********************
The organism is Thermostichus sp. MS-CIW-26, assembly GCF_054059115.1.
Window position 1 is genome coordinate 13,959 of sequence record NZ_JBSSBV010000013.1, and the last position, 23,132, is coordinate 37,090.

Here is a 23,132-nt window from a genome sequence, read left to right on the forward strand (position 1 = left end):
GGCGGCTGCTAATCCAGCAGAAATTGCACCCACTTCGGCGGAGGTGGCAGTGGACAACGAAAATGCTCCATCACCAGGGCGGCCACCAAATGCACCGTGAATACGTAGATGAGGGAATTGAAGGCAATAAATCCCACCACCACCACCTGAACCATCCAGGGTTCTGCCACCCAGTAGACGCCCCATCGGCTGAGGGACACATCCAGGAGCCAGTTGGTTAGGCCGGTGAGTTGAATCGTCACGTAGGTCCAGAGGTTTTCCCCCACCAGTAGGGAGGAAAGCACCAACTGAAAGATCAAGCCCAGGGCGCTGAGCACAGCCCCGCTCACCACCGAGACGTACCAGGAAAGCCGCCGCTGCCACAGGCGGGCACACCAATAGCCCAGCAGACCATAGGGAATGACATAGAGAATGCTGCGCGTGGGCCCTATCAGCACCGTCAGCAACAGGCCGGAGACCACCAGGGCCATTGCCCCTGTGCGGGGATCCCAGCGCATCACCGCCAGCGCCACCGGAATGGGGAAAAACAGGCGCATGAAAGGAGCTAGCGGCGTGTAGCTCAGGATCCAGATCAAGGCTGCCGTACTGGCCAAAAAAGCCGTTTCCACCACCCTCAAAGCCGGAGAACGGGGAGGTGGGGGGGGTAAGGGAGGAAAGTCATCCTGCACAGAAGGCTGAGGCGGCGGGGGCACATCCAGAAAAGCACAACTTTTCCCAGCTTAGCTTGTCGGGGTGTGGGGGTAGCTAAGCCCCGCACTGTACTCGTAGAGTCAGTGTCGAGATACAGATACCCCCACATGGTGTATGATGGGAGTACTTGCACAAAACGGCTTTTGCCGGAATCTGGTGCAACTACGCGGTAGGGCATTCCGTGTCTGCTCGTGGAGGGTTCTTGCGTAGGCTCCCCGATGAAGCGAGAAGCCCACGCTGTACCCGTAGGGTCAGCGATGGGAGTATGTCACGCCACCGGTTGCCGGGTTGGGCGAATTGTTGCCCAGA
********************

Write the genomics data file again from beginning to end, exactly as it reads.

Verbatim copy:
The organism is Thermostichus sp. MS-CIW-26, assembly GCF_054059115.1.
Window position 1 is genome coordinate 13,959 of sequence record NZ_JBSSBV010000013.1, and the last position, 23,132, is coordinate 37,090.

Here is a 23,132-nt window from a genome sequence, read left to right on the forward strand (position 1 = left end):
GGCGGCTGCTAATCCAGCAGAAATTGCACCCACTTCGGCGGAGGTGGCAGTGGACAACGAAAATGCTCCATCACCAGGGCGGCCACCAAATGCACCGTGAATACGTAGATGAGGGAATTGAAGGCAATAAATCCCACCACCACCACCTGAACCATCCAGGGTTCTGCCACCCAGTAGACGCCCCATCGGCTGAGGGACACATCCAGGAGCCAGTTGGTTAGGCCGGTGAGTTGAATCGTCACGTAGGTCCAGAGGTTTTCCCCCACCAGTAGGGAGGAAAGCACCAACTGAAAGATCAAGCCCAGGGCGCTGAGCACAGCCCCGCTCACCACCGAGACGTACCAGGAAAGCCGCCGCTGCCACAGGCGGGCACACCAATAGCCCAGCAGACCATAGGGAATGACATAGAGAATGCTGCGCGTGGGCCCTATCAGCACCGTCAGCAACAGGCCGGAGACCACCAGGGCCATTGCCCCTGTGCGGGGATCCCAGCGCATCACCGCCAGCGCCACCGGAATGGGGAAAAACAGGCGCATGAAAGGAGCTAGCGGCGTGTAGCTCAGGATCCAGATCAAGGCTGCCGTACTGGCCAAAAAAGCCGTTTCCACCACCCTCAAAGCCGGAGAACGGGGAGGTGGGGGGGGTAAGGGAGGAAAGTCATCCTGCACAGAAGGCTGAGGCGGCGGGGGCACATCCAGAAAAGCACAACTTTTCCCAGCTTAGCTTGTCGGGGTGTGGGGGTAGCTAAGCCCCGCACTGTACTCGTAGAGTCAGTGTCGAGATACAGATACCCCCACATGGTGTATGATGGGAGTACTTGCACAAAACGGCTTTTGCCGGAATCTGGTGCAACTACGCGGTAGGGCATTCCGTGTCTGCTCGTGGAGGGTTCTTGCGTAGGCTCCCCGATGAAGCGAGAAGCCCACGCTGTACCCGTAGGGTCAGCGATGGGAGTATGTCACGCCACCGGTTGCCGGGTTGGGCGAATTGTTGCCCAGA